Our next Automobilia auction to be held on Thursday 15 March from 5pm is set to feature, amongst many prize lots, 3 classics for the enthusiasts that like to do their motoring on 2 wheels.We have a 1954 Francis Barnett model 68 cruiser, a 1956 Francis Barnett Plover and a 1954 James Captain.

To find out which other classics we may have, together with enamel and cast signs, badges, mascots, fuel cans, ephemera, bicycles and scooters; we open for viewing next Thursday from 12noon with a full catalogue published on the day before.

Sound & Vision Friday 13 April The Roberts Rambler was first built in 1975; the early ones had oblong push buttons and large knobs, and then around a year or so later they were updated with round push buttons with chrome caps and smaller knobs but internally they remained much the same.The introduction of interesting colour ways combined with iconic design really help the rambler stand the test of time. So much so that when DAB and internet radios largely replaced their transistor ancestors Roberts went back to this design to introduce a heritage version. Our forthcoming Sound and Vision sale is set to include two Roberts Ramblers, one in green and one in tan, together with two similar looking RFM3s, one in red and one in blue.Audiophiles will also be drawn to other sound equipment set to fill the room, together with the usual collection of vinyl and film and pop memorabilia. For further details please contact Rupert Willows.

Current Armoury Contents

The Regiments of East Anglia A private collection The question “What did you do in the war Grandad?� is one that has become increasingly difficult to find an answer for. The faces we see in sepia photography rapidly becoming seen as just images and less as real people doing incredibly difficult jobs during incredibly difficult times. However every image, every uniform, every weapon and every medal relates to someone.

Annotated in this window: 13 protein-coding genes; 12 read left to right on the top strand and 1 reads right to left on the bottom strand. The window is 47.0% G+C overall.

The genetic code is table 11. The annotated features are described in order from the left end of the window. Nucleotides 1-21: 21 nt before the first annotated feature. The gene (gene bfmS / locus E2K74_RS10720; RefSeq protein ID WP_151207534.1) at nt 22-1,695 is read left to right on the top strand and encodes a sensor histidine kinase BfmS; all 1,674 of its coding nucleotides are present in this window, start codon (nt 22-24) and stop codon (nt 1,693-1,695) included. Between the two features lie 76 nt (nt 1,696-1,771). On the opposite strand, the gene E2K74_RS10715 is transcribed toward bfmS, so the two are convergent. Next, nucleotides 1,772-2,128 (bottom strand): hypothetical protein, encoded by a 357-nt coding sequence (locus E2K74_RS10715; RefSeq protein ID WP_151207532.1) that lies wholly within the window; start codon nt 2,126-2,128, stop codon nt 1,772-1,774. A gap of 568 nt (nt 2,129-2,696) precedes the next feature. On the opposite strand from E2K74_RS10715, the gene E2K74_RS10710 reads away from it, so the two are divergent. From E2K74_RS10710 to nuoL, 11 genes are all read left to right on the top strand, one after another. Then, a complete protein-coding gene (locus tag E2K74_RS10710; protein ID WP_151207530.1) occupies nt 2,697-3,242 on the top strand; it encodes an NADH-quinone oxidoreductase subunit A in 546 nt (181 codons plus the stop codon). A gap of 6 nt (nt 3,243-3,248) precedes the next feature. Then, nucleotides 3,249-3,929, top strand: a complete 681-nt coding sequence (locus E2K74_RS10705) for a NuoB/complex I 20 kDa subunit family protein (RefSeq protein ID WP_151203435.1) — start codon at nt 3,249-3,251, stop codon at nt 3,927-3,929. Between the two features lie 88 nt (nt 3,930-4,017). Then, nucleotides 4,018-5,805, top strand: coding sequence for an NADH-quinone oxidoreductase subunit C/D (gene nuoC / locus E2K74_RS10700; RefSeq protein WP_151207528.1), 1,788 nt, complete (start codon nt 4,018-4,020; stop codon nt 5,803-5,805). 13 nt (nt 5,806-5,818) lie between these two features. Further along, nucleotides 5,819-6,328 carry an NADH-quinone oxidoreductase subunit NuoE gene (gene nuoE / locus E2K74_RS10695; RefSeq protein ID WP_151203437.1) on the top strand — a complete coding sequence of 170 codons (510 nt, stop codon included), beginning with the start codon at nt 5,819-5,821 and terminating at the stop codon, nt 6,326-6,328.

So what a joy it is to be approaching the first Militaria auction of 2018. A year that marks the centenary of the end of the Great War we are delighted to include an outstanding collection relating to the regiments of East Anglia. Norfolk, Suffolk, Essex, Lincolnshire, Northamptonshire, Leicestershire and Bedfordshire are all covered by the collection. So if you grew up in this part of the world the chances are your family would have within its history men who shared the same uniforms, badges and medals as those that come under the hammer in May. Without Grandad to answer, this collection focuses the mind that these men joined up to defend our region and rural way of life, as much as any broader ideal. The region we love is the region they fought for. Militaria lest we forget.

TW Gaze Rural Department

Marsh Lettings To let by Auction, Monday 19 March Contact Rachael Hipperson

Farm Machinery Auction Saturday 17 March, 10am At, Dashes Farm,Wortham, Suffolk IP22 1SQ Viewing 16 March April 2-5pm and from 8am on day of sale Contact Scott Parke

GAZETTE Issue 60 Spring’18

TW Gaze Diss Auction Rooms, Diss, Norfolk IP22 4LN

TW Gaze Gazette  

Issue 60 - Spring 2018

TW Gaze Gazette  

Issue 60 - Spring 2018